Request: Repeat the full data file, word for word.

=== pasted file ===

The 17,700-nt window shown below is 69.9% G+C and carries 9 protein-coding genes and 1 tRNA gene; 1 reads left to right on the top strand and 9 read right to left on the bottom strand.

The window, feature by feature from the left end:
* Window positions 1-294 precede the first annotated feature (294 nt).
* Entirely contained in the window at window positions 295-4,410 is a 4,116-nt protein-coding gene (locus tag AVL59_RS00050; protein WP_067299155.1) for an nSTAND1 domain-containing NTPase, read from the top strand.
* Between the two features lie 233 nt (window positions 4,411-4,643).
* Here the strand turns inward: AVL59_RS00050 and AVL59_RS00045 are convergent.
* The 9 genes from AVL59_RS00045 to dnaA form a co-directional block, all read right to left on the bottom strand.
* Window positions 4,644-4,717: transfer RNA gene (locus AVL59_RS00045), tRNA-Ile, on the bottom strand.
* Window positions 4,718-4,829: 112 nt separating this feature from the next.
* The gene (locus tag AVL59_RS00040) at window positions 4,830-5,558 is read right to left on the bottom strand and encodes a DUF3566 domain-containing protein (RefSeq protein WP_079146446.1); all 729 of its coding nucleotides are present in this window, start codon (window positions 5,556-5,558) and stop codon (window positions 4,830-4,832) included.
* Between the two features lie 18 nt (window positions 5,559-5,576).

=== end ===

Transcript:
The 17,700-nt window shown below is 69.9% G+C and carries 9 protein-coding genes and 1 tRNA gene; 1 reads left to right on the top strand and 9 read right to left on the bottom strand.

The window, feature by feature from the left end:
* Window positions 1-294 precede the first annotated feature (294 nt).
* Entirely contained in the window at window positions 295-4,410 is a 4,116-nt protein-coding gene (locus tag AVL59_RS00050; protein WP_067299155.1) for an nSTAND1 domain-containing NTPase, read from the top strand.
* Between the two features lie 233 nt (window positions 4,411-4,643).
* Here the strand turns inward: AVL59_RS00050 and AVL59_RS00045 are convergent.
* The 9 genes from AVL59_RS00045 to dnaA form a co-directional block, all read right to left on the bottom strand.
* Window positions 4,644-4,717: transfer RNA gene (locus AVL59_RS00045), tRNA-Ile, on the bottom strand.
* Window positions 4,718-4,829: 112 nt separating this feature from the next.
* The gene (locus tag AVL59_RS00040) at window positions 4,830-5,558 is read right to left on the bottom strand and encodes a DUF3566 domain-containing protein (RefSeq protein WP_079146446.1); all 729 of its coding nucleotides are present in this window, start codon (window positions 5,556-5,558) and stop codon (window positions 4,830-4,832) included.
* Between the two features lie 18 nt (window positions 5,559-5,576).